Consequently, it’s really easy to know where to find tape M4 (hint: It’s stacked between M3 and M5), and this is particularly important, since these tapes contain many different videos covering any kind of time range. Master tapes have no place in time, so I’ve found it’s best just to number them in order.

“S09.3” or ”M4” may not be a fun or descriptive name for a tape, but we can rely on log sheets for content description. And the name combined with a logging process really makes this system work. By glancing at my log sheets, I know for a fact that the best sunset shot I have ever recorded is about 45 minutes into tape S05.12—a tape that, under a different labeling system, would probably be called “Garden Project.” So stick with simple codes on your tapes, and if you must add text to the label, add it after the number. (Less than 5 percent of my tapes demand any kind of special notation.)

Tape labels: Minimalist descriptions

After using only reel names for about five years, I began to need a little bit more info on the tapes. Yes, I kept a log book, but more often than not, I found myself grabbing a tape to watch and having no idea what was on it. While this doesn’t replace a bona fide log book, I now believe that writing a description on the tape label is helpful. This is what I write:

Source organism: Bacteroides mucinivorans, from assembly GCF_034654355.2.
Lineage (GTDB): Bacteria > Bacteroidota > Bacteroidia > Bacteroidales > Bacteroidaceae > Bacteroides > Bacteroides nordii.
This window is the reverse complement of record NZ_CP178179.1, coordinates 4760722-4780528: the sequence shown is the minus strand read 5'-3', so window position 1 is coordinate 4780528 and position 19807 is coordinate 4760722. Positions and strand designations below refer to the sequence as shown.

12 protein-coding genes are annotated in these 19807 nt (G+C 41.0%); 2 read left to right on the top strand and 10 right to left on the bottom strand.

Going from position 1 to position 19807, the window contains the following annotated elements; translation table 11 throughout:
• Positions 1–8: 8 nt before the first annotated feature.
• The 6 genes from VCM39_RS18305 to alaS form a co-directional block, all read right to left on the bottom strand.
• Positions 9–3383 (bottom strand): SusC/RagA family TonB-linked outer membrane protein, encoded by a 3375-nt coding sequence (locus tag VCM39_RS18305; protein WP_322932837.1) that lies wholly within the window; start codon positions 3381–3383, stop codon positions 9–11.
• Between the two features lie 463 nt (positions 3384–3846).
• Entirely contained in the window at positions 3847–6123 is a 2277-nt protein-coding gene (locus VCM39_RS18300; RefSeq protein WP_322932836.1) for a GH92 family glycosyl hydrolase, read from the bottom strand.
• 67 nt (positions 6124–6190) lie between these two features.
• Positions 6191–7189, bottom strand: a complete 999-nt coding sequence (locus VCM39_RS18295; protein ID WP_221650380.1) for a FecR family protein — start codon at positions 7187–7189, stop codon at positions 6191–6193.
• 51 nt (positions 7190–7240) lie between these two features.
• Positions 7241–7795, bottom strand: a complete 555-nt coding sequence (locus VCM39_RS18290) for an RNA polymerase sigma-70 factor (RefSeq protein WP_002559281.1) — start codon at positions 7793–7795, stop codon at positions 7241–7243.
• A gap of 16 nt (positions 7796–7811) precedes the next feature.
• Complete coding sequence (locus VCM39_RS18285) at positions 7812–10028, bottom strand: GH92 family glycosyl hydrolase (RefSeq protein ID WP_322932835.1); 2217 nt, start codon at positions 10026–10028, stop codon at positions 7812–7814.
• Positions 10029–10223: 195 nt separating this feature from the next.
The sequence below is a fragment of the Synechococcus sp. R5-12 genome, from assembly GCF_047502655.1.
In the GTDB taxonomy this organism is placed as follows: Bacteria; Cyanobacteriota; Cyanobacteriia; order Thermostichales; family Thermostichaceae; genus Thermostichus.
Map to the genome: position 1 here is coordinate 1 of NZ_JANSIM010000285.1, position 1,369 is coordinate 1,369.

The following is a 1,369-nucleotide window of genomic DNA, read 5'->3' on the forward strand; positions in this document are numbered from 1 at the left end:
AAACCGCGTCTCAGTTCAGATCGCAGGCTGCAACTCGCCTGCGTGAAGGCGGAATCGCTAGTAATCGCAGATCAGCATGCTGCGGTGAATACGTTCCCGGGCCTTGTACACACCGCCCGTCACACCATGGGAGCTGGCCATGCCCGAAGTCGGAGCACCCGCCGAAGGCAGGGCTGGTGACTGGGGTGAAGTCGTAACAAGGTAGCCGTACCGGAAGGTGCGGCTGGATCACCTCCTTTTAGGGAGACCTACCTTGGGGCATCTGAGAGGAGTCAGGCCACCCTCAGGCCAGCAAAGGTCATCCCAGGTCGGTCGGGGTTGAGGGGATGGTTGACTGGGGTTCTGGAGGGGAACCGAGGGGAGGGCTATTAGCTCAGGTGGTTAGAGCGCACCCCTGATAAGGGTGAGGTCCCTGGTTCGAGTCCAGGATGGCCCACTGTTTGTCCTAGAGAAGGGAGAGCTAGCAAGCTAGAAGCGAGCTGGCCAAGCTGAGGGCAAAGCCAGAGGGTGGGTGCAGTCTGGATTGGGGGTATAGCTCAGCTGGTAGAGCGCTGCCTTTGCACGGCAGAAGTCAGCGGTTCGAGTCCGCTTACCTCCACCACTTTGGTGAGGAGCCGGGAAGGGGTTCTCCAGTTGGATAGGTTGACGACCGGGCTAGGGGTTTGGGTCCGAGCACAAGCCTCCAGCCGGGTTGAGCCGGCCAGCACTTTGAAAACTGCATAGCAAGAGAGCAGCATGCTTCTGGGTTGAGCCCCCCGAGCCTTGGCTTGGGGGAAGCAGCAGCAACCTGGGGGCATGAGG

1. Date I put the tape in the camera. Since I don’t remove tapes until they are full (or almost full), a tape generally has start and end dates associated with it. I can put the start date on when I’m adding the label, and I add the end date when I remove it—both of which happen even before I sit down to log.
  2. Teeny tiny description of what events are on the tape. This is also not to be confused with logging. But if there is a general theme to the entire tape, or a big part of the tape, I’ve found it useful to add it here. Stuff like “Jonah’s Birthday” or “Boat Trip” or “Family Interviews.” The danger is that you don’t log the tape, and think this covers it—which it usually won’t. But the converse is also a danger, that you don’t have any log and no description, and you forget quickly which of the three tapes sitting here is the one from the party. I have many (most) tapes without this additional info; but by all means, feel free to add it if that helps.